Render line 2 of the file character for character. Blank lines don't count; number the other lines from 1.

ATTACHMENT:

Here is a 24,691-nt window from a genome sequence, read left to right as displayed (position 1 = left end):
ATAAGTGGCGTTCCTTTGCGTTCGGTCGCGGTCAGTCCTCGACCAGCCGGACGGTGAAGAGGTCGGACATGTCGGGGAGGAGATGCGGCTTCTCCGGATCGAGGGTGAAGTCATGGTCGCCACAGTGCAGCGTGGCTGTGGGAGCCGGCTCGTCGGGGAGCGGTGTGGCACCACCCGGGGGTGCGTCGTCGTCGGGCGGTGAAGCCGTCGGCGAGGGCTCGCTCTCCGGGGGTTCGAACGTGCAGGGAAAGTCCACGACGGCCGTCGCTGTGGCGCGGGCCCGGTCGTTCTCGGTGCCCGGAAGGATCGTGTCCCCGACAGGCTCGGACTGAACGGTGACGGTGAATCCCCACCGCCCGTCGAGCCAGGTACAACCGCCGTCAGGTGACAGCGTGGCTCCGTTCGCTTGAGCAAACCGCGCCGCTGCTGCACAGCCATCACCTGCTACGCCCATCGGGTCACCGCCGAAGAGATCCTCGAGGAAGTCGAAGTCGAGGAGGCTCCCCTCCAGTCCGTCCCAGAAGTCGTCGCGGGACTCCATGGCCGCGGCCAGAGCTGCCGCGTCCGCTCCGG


ATAAGTGGCGTTCCTTTGCGTTCGGTCGCGGTCAGTCCTCGACCAGCCGGACGGTGAAGAGGTCGGACATGTCGGGGAGGAGATGCGGCTTCTCCGGATCGAGGGTGAAGTCATGGTCGCCACAGTGCAGCGTGGCTGTGGGAGCCGGCTCGTCGGGGAGCGGTGTGGCACCACCCGGGGGTGCGTCGTCGTCGGGCGGTGAAGCCGTCGGCGAGGGCTCGCTCTCCGGGGGTTCGAACGTGCAGGGAAAGTCCACGACGGCCGTCGCTGTGGCGCGGGCCCGGTCGTTCTCGGTGCCCGGAAGGATCGTGTCCCCGACAGGCTCGGACTGAACGGTGACGGTGAATCCCCACCGCCCGTCGAGCCAGGTACAACCGCCGTCAGGTGACAGCGTGGCTCCGTTCGCTTGAGCAAACCGCGCCGCTGCTGCACAGCCATCACCTGCTACGCCCATCGGGTCACCGCCGAAGAGATCCTCGAGGAAGTCGAAGTCGAGGAGGCTCCCCTCCAGTCCGTCCCAGAAGTCGTCGCGGGACTCCATGGCCGCGGCCAGAGCTGCCGCGTCCGCTCCGG